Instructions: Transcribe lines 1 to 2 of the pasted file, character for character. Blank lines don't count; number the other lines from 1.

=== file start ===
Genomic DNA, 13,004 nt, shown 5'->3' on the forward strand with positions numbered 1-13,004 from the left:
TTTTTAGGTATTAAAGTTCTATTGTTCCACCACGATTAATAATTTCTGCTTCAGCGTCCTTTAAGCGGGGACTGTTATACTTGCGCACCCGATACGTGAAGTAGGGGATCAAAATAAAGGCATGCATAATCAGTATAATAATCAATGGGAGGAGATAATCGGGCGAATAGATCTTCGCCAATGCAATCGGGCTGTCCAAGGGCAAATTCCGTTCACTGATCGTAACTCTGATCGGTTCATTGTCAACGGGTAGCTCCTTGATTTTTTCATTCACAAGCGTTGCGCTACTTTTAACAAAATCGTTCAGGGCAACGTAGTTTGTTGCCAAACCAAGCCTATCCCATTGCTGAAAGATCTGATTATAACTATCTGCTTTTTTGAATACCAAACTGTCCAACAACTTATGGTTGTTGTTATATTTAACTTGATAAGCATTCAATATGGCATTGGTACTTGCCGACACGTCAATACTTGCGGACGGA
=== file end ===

Genomic DNA, 13,004 nt, shown 5'->3' on the forward strand with positions numbered 1-13,004 from the left:
TTTTTAGGTATTAAAGTTCTATTGTTCCACCACGATTAATAATTTCTGCTTCAGCGTCCTTTAAGCGGGGACTGTTATACTTGCGCACCCGATACGTGAAGTAGGGGATCAAAATAAAGGCATGCATAATCAGTATAATAATCAATGGGAGGAGATAATCGGGCGAATAGATCTTCGCCAATGCAATCGGGCTGTCCAAGGGCAAATTCCGTTCACTGATCGTAACTCTGATCGGTTCATTGTCAACGGGTAGCTCCTTGATTTTTTCATTCACAAGCGTTGCGCTACTTTTAACAAAATCGTTCAGGGCAACGTAGTTTGTTGCCAAACCAAGCCTATCCCATTGCTGAAAGATCTGATTATAACTATCTGCTTTTTTGAATACCAAACTGTCCAACAACTTATGGTTGTTGTTATATTTAACTTGATAAGCATTCAATATGGCATTGGTACTTGCCGACACGTCAATACTTGCGGACGGA